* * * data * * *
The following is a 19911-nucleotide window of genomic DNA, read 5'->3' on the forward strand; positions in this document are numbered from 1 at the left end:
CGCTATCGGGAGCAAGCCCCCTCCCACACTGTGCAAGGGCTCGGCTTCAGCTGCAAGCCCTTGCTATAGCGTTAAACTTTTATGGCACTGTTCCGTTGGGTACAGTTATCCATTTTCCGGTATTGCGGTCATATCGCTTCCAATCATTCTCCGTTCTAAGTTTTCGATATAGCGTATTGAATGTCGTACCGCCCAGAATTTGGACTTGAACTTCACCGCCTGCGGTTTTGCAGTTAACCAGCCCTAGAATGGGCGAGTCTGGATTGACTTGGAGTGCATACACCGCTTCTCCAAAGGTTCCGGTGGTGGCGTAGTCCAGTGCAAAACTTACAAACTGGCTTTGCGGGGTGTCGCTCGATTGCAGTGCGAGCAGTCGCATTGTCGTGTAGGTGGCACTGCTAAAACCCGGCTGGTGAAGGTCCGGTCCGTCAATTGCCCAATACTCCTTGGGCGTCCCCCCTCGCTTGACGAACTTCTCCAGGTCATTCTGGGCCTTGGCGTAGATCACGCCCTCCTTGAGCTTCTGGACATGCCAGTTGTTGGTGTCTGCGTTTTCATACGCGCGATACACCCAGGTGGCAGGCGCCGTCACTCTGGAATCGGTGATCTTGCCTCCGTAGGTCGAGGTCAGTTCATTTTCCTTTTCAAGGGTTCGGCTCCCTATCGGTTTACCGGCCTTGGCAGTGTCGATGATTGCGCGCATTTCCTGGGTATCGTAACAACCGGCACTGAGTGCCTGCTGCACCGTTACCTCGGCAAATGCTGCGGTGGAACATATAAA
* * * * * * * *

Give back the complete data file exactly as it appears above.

The following is a 19911-nucleotide window of genomic DNA, read 5'->3' on the forward strand; positions in this document are numbered from 1 at the left end:
CGCTATCGGGAGCAAGCCCCCTCCCACACTGTGCAAGGGCTCGGCTTCAGCTGCAAGCCCTTGCTATAGCGTTAAACTTTTATGGCACTGTTCCGTTGGGTACAGTTATCCATTTTCCGGTATTGCGGTCATATCGCTTCCAATCATTCTCCGTTCTAAGTTTTCGATATAGCGTATTGAATGTCGTACCGCCCAGAATTTGGACTTGAACTTCACCGCCTGCGGTTTTGCAGTTAACCAGCCCTAGAATGGGCGAGTCTGGATTGACTTGGAGTGCATACACCGCTTCTCCAAAGGTTCCGGTGGTGGCGTAGTCCAGTGCAAAACTTACAAACTGGCTTTGCGGGGTGTCGCTCGATTGCAGTGCGAGCAGTCGCATTGTCGTGTAGGTGGCACTGCTAAAACCCGGCTGGTGAAGGTCCGGTCCGTCAATTGCCCAATACTCCTTGGGCGTCCCCCCTCGCTTGACGAACTTCTCCAGGTCATTCTGGGCCTTGGCGTAGATCACGCCCTCCTTGAGCTTCTGGACATGCCAGTTGTTGGTGTCTGCGTTTTCATACGCGCGATACACCCAGGTGGCAGGCGCCGTCACTCTGGAATCGGTGATCTTGCCTCCGTAGGTCGAGGTCAGTTCATTTTCCTTTTCAAGGGTTCGGCTCCCTATCGGTTTACCGGCCTTGGCAGTGTCGATGATTGCGCGCATTTCCTGGGTATCGTAACAACCGGCACTGAGTGCCTGCTGCACCGTTACCTCGGCAAATGCTGCGGTGGAACATATAAA